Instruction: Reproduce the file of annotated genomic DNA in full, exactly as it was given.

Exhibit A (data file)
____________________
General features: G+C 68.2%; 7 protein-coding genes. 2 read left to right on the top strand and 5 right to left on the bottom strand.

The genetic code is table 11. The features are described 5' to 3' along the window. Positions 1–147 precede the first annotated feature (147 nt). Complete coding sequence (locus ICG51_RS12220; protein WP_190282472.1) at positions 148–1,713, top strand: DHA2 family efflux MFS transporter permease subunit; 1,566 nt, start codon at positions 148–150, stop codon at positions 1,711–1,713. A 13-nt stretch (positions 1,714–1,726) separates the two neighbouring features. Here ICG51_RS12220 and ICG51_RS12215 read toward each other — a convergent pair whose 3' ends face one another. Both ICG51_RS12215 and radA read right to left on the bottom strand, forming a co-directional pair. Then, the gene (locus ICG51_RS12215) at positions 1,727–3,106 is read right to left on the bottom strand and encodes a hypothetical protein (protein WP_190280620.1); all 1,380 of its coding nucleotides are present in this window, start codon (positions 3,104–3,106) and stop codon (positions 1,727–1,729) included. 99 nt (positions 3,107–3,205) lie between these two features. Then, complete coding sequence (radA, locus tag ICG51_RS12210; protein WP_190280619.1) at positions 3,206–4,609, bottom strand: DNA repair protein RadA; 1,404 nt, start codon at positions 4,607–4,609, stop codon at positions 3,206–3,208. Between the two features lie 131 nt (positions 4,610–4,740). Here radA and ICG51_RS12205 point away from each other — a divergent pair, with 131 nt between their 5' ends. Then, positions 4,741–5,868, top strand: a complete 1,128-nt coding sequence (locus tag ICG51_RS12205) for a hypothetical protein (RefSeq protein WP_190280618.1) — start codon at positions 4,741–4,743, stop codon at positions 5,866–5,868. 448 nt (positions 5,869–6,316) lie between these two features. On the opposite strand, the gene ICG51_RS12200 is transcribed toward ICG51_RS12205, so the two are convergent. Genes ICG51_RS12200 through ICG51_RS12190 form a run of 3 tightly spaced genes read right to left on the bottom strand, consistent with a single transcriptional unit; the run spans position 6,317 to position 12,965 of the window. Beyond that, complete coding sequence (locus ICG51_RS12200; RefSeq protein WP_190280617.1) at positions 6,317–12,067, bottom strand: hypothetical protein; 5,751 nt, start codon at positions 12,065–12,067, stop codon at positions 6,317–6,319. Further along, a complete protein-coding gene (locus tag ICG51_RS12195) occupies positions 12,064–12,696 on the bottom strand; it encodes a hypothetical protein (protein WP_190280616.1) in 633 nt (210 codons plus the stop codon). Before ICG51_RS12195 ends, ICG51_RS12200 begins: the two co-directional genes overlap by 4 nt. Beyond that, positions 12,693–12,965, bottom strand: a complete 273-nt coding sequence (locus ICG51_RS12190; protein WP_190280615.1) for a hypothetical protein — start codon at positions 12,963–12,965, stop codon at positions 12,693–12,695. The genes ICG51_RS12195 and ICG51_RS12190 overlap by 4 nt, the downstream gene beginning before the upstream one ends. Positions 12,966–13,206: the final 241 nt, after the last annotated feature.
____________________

General features: G+C 68.2%; 7 protein-coding genes. 2 read left to right on the top strand and 5 right to left on the bottom strand.

The genetic code is table 11. The features are described 5' to 3' along the window. Positions 1–147 precede the first annotated feature (147 nt). Complete coding sequence (locus ICG51_RS12220; protein WP_190282472.1) at positions 148–1,713, top strand: DHA2 family efflux MFS transporter permease subunit; 1,566 nt, start codon at positions 148–150, stop codon at positions 1,711–1,713. A 13-nt stretch (positions 1,714–1,726) separates the two neighbouring features. Here ICG51_RS12220 and ICG51_RS12215 read toward each other — a convergent pair whose 3' ends face one another. Both ICG51_RS12215 and radA read right to left on the bottom strand, forming a co-directional pair. Then, the gene (locus ICG51_RS12215) at positions 1,727–3,106 is read right to left on the bottom strand and encodes a hypothetical protein (protein WP_190280620.1); all 1,380 of its coding nucleotides are present in this window, start codon (positions 3,104–3,106) and stop codon (positions 1,727–1,729) included. 99 nt (positions 3,107–3,205) lie between these two features. Then, complete coding sequence (radA, locus tag ICG51_RS12210; protein WP_190280619.1) at positions 3,206–4,609, bottom strand: DNA repair protein RadA; 1,404 nt, start codon at positions 4,607–4,609, stop codon at positions 3,206–3,208. Between the two features lie 131 nt (positions 4,610–4,740). Here radA and ICG51_RS12205 point away from each other — a divergent pair, with 131 nt between their 5' ends. Then, positions 4,741–5,868, top strand: a complete 1,128-nt coding sequence (locus tag ICG51_RS12205) for a hypothetical protein (RefSeq protein WP_190280618.1) — start codon at positions 4,741–4,743, stop codon at positions 5,866–5,868. 448 nt (positions 5,869–6,316) lie between these two features. On the opposite strand, the gene ICG51_RS12200 is transcribed toward ICG51_RS12205, so the two are convergent. Genes ICG51_RS12200 through ICG51_RS12190 form a run of 3 tightly spaced genes read right to left on the bottom strand, consistent with a single transcriptional unit; the run spans position 6,317 to position 12,965 of the window. Beyond that, complete coding sequence (locus ICG51_RS12200; RefSeq protein WP_190280617.1) at positions 6,317–12,067, bottom strand: hypothetical protein; 5,751 nt, start codon at positions 12,065–12,067, stop codon at positions 6,317–6,319. Further along, a complete protein-coding gene (locus tag ICG51_RS12195) occupies positions 12,064–12,696 on the bottom strand; it encodes a hypothetical protein (protein WP_190280616.1) in 633 nt (210 codons plus the stop codon). Before ICG51_RS12195 ends, ICG51_RS12200 begins: the two co-directional genes overlap by 4 nt. Beyond that, positions 12,693–12,965, bottom strand: a complete 273-nt coding sequence (locus ICG51_RS12190; protein WP_190280615.1) for a hypothetical protein — start codon at positions 12,963–12,965, stop codon at positions 12,693–12,695. The genes ICG51_RS12195 and ICG51_RS12190 overlap by 4 nt, the downstream gene beginning before the upstream one ends. Positions 12,966–13,206: the final 241 nt, after the last annotated feature.